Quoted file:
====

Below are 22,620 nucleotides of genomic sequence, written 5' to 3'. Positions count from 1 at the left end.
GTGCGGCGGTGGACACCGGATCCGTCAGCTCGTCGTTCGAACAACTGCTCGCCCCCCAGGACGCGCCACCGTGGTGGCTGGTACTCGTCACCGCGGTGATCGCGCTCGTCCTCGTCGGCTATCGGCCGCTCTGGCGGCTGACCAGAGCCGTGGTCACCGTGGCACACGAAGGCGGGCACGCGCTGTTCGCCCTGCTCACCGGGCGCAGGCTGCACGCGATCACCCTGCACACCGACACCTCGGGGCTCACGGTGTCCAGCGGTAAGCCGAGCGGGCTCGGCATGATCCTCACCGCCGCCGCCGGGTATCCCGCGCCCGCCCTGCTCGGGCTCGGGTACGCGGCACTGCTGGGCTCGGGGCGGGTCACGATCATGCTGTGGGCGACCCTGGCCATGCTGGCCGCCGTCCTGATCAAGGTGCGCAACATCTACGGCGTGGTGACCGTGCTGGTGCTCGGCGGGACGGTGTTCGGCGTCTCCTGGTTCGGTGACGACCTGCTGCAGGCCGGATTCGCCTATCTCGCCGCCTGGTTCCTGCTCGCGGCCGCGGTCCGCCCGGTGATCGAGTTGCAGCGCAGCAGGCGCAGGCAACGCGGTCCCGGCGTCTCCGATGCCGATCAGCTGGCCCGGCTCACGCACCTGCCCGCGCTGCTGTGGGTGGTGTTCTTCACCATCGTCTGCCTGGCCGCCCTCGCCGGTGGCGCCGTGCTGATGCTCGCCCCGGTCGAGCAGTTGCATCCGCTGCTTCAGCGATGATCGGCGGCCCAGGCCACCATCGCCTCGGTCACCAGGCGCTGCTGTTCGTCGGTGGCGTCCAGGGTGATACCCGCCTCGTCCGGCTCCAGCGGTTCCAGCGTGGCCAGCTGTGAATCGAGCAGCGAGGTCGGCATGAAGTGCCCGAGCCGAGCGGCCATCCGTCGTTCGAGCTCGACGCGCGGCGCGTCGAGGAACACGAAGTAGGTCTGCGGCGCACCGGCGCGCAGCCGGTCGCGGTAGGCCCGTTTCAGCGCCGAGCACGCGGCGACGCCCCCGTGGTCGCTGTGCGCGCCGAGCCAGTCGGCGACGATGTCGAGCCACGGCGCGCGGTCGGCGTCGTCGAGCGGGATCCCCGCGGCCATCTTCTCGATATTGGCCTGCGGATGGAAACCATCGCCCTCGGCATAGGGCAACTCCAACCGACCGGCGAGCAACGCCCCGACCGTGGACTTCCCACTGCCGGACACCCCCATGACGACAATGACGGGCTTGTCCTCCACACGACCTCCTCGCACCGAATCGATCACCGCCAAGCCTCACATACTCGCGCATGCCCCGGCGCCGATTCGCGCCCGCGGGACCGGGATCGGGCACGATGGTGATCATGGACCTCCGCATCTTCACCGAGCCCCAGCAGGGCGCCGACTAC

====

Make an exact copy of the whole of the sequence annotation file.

Below are 22,620 nucleotides of genomic sequence, written 5' to 3'. Positions count from 1 at the left end.
GTGCGGCGGTGGACACCGGATCCGTCAGCTCGTCGTTCGAACAACTGCTCGCCCCCCAGGACGCGCCACCGTGGTGGCTGGTACTCGTCACCGCGGTGATCGCGCTCGTCCTCGTCGGCTATCGGCCGCTCTGGCGGCTGACCAGAGCCGTGGTCACCGTGGCACACGAAGGCGGGCACGCGCTGTTCGCCCTGCTCACCGGGCGCAGGCTGCACGCGATCACCCTGCACACCGACACCTCGGGGCTCACGGTGTCCAGCGGTAAGCCGAGCGGGCTCGGCATGATCCTCACCGCCGCCGCCGGGTATCCCGCGCCCGCCCTGCTCGGGCTCGGGTACGCGGCACTGCTGGGCTCGGGGCGGGTCACGATCATGCTGTGGGCGACCCTGGCCATGCTGGCCGCCGTCCTGATCAAGGTGCGCAACATCTACGGCGTGGTGACCGTGCTGGTGCTCGGCGGGACGGTGTTCGGCGTCTCCTGGTTCGGTGACGACCTGCTGCAGGCCGGATTCGCCTATCTCGCCGCCTGGTTCCTGCTCGCGGCCGCGGTCCGCCCGGTGATCGAGTTGCAGCGCAGCAGGCGCAGGCAACGCGGTCCCGGCGTCTCCGATGCCGATCAGCTGGCCCGGCTCACGCACCTGCCCGCGCTGCTGTGGGTGGTGTTCTTCACCATCGTCTGCCTGGCCGCCCTCGCCGGTGGCGCCGTGCTGATGCTCGCCCCGGTCGAGCAGTTGCATCCGCTGCTTCAGCGATGATCGGCGGCCCAGGCCACCATCGCCTCGGTCACCAGGCGCTGCTGTTCGTCGGTGGCGTCCAGGGTGATACCCGCCTCGTCCGGCTCCAGCGGTTCCAGCGTGGCCAGCTGTGAATCGAGCAGCGAGGTCGGCATGAAGTGCCCGAGCCGAGCGGCCATCCGTCGTTCGAGCTCGACGCGCGGCGCGTCGAGGAACACGAAGTAGGTCTGCGGCGCACCGGCGCGCAGCCGGTCGCGGTAGGCCCGTTTCAGCGCCGAGCACGCGGCGACGCCCCCGTGGTCGCTGTGCGCGCCGAGCCAGTCGGCGACGATGTCGAGCCACGGCGCGCGGTCGGCGTCGTCGAGCGGGATCCCCGCGGCCATCTTCTCGATATTGGCCTGCGGATGGAAACCATCGCCCTCGGCATAGGGCAACTCCAACCGACCGGCGAGCAACGCCCCGACCGTGGACTTCCCACTGCCGGACACCCCCATGACGACAATGACGGGCTTGTCCTCCACACGACCTCCTCGCACCGAATCGATCACCGCCAAGCCTCACATACTCGCGCATGCCCCGGCGCCGATTCGCGCCCGCGGGACCGGGATCGGGCACGATGGTGATCATGGACCTCCGCATCTTCACCGAGCCCCAGCAGGGCGCCGACTAC